back to article Symantec snaps up PasswordBank, touts SSO logins to biz

Symantec has bought enterprise-focused authentication software start-up PasswordBank in a move aimed at beefing up its enterprise security software roster. PasswordBank provides identity-as-a-service through enterprise and cloud-based single sign on services, as well as a line of multi-factor authentication-as-a-service …

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Unhappy

In practice, SSO offers a way to reduce the amount of passwords corporates are obliged to manage but doesn't achieve the one-password-to-rule-them-all goal the marketing hype around the technology promises.

Ain't that the truth.

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Coat

Single Point of Ownage

Its also single point of failure ! Hack the SSO app and own all the apps.

"All your passwords are belong to use!"

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Corporate Policy

Our Corporate Policy requires password to be changed quite often and on a regular basis. I used an SSO for a few weeks and i found it to be more of a PITA than storing my passwords in Keepass.

I have been a heavy Keepass user for years and I think i will remain that way.

I wonder how far Symantec can be trusted these days, Passwords "backed up" in the cloud........the word trust does not spring to mind..

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Anonymous Coward

Not so

I was involved in a startup years ago that actually delivered this and it worked. Shame the startup director nicked the design and buggered of to Oz with it.

Before you say it can't work, it was passed by the FSA to be used in financial transactions, a proper outsourced 2FA solution.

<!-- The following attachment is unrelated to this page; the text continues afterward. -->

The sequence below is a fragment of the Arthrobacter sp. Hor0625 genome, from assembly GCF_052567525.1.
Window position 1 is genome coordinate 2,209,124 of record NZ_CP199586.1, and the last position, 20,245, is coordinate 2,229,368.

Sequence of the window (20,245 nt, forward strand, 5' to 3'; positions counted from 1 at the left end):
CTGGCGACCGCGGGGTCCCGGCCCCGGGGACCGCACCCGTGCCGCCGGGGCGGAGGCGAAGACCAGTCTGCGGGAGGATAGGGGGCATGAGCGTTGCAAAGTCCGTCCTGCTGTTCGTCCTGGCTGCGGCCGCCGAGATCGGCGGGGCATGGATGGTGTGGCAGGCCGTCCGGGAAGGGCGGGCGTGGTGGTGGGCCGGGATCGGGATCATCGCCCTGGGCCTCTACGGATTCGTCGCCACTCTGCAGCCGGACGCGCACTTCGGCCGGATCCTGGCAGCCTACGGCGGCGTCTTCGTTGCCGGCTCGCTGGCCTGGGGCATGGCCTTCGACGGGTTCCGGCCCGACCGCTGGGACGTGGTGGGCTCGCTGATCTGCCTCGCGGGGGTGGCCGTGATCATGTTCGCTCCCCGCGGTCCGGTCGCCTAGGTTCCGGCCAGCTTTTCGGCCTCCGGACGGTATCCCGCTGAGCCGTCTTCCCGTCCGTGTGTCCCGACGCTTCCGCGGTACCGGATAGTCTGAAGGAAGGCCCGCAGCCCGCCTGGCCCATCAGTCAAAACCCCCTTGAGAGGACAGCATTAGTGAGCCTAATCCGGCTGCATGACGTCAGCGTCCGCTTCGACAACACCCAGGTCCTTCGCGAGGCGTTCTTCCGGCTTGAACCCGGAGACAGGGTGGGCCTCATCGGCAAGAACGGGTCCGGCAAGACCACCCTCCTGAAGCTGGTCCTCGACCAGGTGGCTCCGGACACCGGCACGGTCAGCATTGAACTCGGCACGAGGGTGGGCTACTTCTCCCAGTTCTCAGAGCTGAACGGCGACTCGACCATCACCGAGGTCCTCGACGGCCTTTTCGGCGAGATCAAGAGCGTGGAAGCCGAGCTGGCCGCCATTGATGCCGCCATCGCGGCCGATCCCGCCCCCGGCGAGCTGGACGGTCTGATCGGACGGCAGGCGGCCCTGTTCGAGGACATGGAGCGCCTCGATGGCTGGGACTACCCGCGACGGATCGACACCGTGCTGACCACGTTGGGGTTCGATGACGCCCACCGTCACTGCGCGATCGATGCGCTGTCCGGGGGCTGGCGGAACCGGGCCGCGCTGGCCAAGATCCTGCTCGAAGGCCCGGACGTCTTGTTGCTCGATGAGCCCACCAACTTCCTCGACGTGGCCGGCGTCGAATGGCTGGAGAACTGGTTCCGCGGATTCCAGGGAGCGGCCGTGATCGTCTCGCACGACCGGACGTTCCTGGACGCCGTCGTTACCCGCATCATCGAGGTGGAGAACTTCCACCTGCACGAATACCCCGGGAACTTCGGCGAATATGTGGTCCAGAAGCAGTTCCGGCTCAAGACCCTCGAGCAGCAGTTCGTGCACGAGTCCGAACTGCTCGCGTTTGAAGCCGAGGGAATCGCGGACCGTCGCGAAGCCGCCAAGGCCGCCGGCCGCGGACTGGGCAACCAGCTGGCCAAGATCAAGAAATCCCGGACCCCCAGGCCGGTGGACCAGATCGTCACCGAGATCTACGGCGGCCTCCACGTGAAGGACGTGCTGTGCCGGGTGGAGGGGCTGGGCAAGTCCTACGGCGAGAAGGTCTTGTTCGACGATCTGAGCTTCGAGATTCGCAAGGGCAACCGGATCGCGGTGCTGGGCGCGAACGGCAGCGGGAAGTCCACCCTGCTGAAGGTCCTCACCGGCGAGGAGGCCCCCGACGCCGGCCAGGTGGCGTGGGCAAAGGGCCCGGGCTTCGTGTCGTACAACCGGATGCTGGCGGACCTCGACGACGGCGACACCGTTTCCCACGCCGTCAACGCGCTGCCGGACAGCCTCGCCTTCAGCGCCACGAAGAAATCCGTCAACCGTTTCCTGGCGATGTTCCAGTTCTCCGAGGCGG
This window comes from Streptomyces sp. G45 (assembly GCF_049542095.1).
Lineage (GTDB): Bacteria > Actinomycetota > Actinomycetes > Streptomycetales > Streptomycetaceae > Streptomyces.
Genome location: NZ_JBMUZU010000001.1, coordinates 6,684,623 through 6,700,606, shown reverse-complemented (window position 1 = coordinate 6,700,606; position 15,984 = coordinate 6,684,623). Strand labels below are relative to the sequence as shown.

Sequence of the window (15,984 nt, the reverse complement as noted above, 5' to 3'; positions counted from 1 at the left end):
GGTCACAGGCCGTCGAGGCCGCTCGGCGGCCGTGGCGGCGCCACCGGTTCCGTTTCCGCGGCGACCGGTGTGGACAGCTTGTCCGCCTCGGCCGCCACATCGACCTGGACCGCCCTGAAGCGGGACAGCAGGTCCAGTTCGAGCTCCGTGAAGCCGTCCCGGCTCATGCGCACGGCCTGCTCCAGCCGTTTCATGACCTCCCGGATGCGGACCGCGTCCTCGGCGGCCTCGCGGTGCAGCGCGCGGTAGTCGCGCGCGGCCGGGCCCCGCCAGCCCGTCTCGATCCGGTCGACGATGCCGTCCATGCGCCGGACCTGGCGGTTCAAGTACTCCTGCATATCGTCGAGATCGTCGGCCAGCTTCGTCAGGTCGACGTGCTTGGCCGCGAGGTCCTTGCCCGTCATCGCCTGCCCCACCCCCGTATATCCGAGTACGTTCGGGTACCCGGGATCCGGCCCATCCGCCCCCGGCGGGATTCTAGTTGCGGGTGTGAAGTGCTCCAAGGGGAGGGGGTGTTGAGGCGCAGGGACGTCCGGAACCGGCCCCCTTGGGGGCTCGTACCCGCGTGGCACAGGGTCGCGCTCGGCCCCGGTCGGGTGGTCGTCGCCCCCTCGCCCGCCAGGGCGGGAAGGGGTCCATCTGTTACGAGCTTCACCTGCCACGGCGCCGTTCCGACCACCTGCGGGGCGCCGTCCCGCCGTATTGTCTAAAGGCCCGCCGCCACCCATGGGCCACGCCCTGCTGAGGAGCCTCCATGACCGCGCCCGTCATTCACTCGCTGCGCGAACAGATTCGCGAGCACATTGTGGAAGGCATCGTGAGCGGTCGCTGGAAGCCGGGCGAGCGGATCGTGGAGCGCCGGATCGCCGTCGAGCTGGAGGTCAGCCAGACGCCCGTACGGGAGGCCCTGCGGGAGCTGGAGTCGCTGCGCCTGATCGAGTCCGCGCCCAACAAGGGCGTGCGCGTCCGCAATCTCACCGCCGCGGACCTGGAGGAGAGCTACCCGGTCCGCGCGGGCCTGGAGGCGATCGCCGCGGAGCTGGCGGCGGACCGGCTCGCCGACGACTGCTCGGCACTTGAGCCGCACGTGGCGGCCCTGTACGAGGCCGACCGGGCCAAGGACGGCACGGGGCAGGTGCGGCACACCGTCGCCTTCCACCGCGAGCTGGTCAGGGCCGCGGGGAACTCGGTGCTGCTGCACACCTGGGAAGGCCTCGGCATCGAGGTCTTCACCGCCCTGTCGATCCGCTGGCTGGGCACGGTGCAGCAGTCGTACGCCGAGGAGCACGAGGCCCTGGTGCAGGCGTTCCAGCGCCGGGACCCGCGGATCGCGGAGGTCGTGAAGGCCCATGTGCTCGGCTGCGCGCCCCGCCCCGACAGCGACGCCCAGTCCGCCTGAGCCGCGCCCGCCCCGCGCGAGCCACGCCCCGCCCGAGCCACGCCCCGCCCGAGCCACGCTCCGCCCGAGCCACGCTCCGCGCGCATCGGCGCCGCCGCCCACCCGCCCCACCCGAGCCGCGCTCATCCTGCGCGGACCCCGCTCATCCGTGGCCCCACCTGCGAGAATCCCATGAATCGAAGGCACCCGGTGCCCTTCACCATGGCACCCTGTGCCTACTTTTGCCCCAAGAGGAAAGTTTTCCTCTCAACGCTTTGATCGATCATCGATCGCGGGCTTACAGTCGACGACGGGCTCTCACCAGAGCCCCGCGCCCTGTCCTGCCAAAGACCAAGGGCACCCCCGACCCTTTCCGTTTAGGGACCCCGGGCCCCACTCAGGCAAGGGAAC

The only fly in the ointment (apart from the theft of the design) was that the startup never really got to grips with writing the software to interact with the 'vault' where the passwords were stored, which shouldn't be too difficult.

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Hmmm SSO?

Cant see it replacing the post it note on my keyboard

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Paranoid

This single sign-on business makes me nervous. Microsoft is being a little forceful with its single sign-on. I would not doubt that they enforce SSO a little more with Microsoft Blue. Why do you'all think the giants are moving us toward SSO and free storage. "Free Cheese in a Mousetrap", they will mine and massage your web travels and even the use of your computer and sell the statistical data. Otherwise, why so anxious to buy out a 20 person firm and pull a Microsoft. The giants want to control the SSO market; next step, only the giant's Servers will handle the SSO to the Cloud. There has to be big dollars in guarding the cloud gates. But, maybe I am just guessing. I do not really know enough to get ahead of them on the chessboard. What do you'all think ?

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